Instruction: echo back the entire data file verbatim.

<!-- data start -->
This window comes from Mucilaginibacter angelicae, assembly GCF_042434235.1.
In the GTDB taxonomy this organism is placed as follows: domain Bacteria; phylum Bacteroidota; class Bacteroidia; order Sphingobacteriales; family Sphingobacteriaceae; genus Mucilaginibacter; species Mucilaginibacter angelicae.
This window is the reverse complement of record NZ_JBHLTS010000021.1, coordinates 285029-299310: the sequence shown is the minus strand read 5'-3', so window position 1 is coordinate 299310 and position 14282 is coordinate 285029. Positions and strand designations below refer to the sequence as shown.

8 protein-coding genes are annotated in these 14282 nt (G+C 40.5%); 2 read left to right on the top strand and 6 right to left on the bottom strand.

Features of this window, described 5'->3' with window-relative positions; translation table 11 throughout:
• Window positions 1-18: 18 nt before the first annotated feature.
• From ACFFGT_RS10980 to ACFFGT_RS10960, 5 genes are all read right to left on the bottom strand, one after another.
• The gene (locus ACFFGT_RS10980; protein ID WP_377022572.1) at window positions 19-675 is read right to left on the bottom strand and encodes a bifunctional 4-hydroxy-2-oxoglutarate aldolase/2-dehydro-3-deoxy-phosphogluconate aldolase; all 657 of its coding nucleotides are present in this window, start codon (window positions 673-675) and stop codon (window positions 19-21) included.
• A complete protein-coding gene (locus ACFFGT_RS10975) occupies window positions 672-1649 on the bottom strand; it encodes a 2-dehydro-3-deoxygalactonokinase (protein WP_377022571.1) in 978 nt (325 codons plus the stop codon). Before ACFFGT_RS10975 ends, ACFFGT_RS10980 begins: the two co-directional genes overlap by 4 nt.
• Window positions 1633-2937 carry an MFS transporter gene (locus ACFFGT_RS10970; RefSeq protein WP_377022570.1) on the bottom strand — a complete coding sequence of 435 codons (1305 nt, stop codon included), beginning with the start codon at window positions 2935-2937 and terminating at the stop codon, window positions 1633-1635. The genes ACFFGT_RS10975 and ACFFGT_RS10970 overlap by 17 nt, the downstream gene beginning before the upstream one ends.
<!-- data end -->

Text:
This window comes from Mucilaginibacter angelicae, assembly GCF_042434235.1.
In the GTDB taxonomy this organism is placed as follows: domain Bacteria; phylum Bacteroidota; class Bacteroidia; order Sphingobacteriales; family Sphingobacteriaceae; genus Mucilaginibacter; species Mucilaginibacter angelicae.
This window is the reverse complement of record NZ_JBHLTS010000021.1, coordinates 285029-299310: the sequence shown is the minus strand read 5'-3', so window position 1 is coordinate 299310 and position 14282 is coordinate 285029. Positions and strand designations below refer to the sequence as shown.

8 protein-coding genes are annotated in these 14282 nt (G+C 40.5%); 2 read left to right on the top strand and 6 right to left on the bottom strand.

Features of this window, described 5'->3' with window-relative positions; translation table 11 throughout:
• Window positions 1-18: 18 nt before the first annotated feature.
• From ACFFGT_RS10980 to ACFFGT_RS10960, 5 genes are all read right to left on the bottom strand, one after another.
• The gene (locus ACFFGT_RS10980; protein ID WP_377022572.1) at window positions 19-675 is read right to left on the bottom strand and encodes a bifunctional 4-hydroxy-2-oxoglutarate aldolase/2-dehydro-3-deoxy-phosphogluconate aldolase; all 657 of its coding nucleotides are present in this window, start codon (window positions 673-675) and stop codon (window positions 19-21) included.
• A complete protein-coding gene (locus ACFFGT_RS10975) occupies window positions 672-1649 on the bottom strand; it encodes a 2-dehydro-3-deoxygalactonokinase (protein WP_377022571.1) in 978 nt (325 codons plus the stop codon). Before ACFFGT_RS10975 ends, ACFFGT_RS10980 begins: the two co-directional genes overlap by 4 nt.
• Window positions 1633-2937 carry an MFS transporter gene (locus ACFFGT_RS10970; RefSeq protein WP_377022570.1) on the bottom strand — a complete coding sequence of 435 codons (1305 nt, stop codon included), beginning with the start codon at window positions 2935-2937 and terminating at the stop codon, window positions 1633-1635. The genes ACFFGT_RS10975 and ACFFGT_RS10970 overlap by 17 nt, the downstream gene beginning before the upstream one ends.